The No. 2 burger chain has just made its new Big King burger bigger than the Big Mac. And on Monday evening, it will start bragging about that in advertising.
The move comes three months after Burger King rolled out its Big Mac-buster, dubbed Big King. The enlarged Big King beef will weigh in, uncooked, at 4 ounces, vs. 3.2 ounces for the beef on the iconic McDonald's burger that it mimics, the Big Mac.
In the past year, Burger King has been on a new product tear—including several specifically devised so that the increasingly competitive chain could thumb its nose at McDonald's. In the past year, it also rolled out a Rib Sandwich to compete with the McDonald's McRib sandwich. And it rolled out Satisfries, a new version of its french fries with fewer calories.
It's very rare for a chain to increase the size of a core product and not increase price. But the Big King, made with two beef patties, lettuce, onions and sauce on a three-layer sesame seed bun, will still sell for $3.69. It's also currently part of a two-for-$5 promo.
"At Burger King, we know that size matters," says Alex Macedo, president of Burger King North America, in a phone interview. "This allows us to give even more value."
At least one industry consultant thinks that Burger King could be on to something—so long as it ultimately moves beyond mimicking McDonald's products. "It will drive some business," says Dennis Lombardi, executive vice president of food service strategies at WD Partners, a restaurant consulting firm. "Singles and bunts aren't so bad in our business."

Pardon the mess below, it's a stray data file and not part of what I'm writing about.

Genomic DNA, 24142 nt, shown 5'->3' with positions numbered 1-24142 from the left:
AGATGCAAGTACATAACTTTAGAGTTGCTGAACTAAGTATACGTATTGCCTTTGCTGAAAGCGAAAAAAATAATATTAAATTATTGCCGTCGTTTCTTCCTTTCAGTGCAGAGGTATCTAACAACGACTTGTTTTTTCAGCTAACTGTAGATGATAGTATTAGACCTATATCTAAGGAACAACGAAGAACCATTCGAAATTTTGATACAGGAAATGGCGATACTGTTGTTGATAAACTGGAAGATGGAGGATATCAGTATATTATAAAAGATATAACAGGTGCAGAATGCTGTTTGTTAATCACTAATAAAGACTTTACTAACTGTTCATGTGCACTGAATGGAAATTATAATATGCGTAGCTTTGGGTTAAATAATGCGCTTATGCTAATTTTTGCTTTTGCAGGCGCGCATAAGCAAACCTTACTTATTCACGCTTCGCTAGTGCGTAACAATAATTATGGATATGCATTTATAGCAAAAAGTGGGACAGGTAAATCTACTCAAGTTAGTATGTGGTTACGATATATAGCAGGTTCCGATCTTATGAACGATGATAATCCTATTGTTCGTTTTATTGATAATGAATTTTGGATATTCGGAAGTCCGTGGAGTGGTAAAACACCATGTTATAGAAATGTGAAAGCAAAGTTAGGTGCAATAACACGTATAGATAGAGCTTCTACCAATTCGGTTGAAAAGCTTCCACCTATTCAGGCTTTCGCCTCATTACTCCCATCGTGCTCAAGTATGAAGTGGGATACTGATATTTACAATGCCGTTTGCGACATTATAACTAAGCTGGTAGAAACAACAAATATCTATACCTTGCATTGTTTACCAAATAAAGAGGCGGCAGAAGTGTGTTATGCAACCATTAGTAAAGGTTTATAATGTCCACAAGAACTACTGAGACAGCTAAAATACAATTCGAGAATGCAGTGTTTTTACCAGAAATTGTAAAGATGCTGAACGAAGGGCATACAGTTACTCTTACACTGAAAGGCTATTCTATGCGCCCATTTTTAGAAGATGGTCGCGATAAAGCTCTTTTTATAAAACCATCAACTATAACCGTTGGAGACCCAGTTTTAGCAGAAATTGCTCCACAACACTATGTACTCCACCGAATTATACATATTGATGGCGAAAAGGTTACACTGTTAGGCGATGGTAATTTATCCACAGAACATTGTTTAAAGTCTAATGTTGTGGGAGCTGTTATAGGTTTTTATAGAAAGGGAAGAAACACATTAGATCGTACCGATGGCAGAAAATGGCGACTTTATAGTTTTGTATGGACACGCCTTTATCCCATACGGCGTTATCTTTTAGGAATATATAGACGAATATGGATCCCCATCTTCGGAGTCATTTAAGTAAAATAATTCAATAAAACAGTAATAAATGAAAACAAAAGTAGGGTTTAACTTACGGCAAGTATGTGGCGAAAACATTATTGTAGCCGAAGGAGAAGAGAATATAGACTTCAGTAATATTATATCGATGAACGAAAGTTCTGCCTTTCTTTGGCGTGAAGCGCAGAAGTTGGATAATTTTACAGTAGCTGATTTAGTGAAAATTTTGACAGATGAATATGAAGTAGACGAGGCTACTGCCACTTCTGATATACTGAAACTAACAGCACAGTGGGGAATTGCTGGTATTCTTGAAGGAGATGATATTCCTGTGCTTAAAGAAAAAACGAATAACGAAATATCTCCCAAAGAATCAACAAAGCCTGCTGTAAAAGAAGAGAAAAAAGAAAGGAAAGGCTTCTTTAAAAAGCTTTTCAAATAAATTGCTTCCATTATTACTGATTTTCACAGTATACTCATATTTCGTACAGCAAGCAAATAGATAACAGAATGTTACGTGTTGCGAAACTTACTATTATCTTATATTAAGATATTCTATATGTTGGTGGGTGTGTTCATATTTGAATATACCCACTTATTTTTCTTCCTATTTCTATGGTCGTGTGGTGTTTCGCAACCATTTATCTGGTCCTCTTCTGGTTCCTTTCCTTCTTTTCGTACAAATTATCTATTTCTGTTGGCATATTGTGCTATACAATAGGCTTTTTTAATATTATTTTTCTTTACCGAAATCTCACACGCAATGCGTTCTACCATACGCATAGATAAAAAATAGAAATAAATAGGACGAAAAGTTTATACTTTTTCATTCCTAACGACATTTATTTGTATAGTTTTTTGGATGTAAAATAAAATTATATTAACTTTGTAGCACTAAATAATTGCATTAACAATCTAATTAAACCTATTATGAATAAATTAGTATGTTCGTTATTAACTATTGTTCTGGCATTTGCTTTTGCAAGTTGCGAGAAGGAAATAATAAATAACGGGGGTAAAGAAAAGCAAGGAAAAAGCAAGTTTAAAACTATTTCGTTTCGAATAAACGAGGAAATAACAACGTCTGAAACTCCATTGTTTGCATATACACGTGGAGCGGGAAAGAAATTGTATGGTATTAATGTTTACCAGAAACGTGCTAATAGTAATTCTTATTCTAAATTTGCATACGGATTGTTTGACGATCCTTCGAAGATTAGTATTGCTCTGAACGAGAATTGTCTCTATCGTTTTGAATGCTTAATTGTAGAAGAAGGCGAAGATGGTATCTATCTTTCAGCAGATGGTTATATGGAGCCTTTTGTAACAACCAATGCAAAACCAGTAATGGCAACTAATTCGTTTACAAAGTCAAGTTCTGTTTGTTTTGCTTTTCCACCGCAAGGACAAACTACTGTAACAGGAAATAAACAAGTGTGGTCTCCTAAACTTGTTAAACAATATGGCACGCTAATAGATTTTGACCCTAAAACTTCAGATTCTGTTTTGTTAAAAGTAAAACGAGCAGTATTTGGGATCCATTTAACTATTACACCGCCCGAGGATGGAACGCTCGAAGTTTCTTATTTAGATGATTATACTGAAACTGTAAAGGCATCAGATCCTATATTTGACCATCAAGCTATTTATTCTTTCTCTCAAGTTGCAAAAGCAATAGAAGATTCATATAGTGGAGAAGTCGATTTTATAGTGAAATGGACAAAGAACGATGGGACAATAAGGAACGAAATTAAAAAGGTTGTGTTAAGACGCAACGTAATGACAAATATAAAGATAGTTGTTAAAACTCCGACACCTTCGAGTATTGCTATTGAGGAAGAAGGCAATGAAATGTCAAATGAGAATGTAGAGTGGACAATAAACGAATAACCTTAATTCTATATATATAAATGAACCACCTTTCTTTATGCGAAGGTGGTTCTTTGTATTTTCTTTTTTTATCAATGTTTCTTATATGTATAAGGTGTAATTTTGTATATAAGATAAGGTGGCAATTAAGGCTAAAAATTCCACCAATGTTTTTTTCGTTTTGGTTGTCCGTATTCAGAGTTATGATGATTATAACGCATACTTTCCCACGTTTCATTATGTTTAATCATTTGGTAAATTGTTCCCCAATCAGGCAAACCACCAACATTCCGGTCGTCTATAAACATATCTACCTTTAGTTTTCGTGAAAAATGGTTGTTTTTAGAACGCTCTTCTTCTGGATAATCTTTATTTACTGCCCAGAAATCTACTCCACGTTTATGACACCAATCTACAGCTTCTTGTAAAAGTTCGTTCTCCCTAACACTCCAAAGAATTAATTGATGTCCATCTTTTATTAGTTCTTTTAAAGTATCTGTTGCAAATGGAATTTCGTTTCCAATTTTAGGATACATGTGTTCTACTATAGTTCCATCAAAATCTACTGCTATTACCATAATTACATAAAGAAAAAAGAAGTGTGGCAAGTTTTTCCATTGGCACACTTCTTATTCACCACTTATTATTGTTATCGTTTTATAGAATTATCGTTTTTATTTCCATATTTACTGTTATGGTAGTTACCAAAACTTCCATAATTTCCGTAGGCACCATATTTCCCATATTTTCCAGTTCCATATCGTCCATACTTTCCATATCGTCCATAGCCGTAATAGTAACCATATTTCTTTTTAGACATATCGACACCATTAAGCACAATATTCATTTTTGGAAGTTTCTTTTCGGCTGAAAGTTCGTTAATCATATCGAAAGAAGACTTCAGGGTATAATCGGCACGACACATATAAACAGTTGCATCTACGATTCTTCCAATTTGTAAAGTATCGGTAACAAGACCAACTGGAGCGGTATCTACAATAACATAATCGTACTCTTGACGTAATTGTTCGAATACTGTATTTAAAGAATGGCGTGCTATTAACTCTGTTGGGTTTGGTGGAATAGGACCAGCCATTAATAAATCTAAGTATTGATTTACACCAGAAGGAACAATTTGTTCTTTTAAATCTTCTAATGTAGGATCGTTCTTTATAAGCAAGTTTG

But Burger King's Macedo says this is much more than a bunt. He says Burger King plans to expand its Big King platform with more innovation, though he declined to be specific. "We're testing a lot of things," he says.
When it recently tested the newly enlarged Big King burger at 200 restaurants in South Florida, guest satisfaction scores jumped more than 10 percent, he says. "Increasing the amount of beef makes a big difference."
(Read more: McDonald's looks to juice sales)
Executives at McDonald's declined to comment on Big King. But, spokeswoman Lisa McComb did note, "the Big Mac remains a beloved iconic menu item at McDonald's."
Big King's big differentiator from the Big Mac: fire-grilling. That's what Burger King will continue to stress in its advertising. But it's going up against the Holy Grail of burgers. Since it went national in 1968, the Big Mac is widely viewed as one of the most successful burgers in fast-food history. Even at the risk of converting some of its current Whopper customers into Big King fans, Burger King continues to heavily push its new burger.
But McDonald's is hardly ignoring the competition. While there are no national promotions for Big Mac at the moment, in some regional markets, the burger giant has recently offered special deals in which customers get a second Big Mac for a penny when they purchase one at the regular price.
—By USA Today's Bruce Horovitz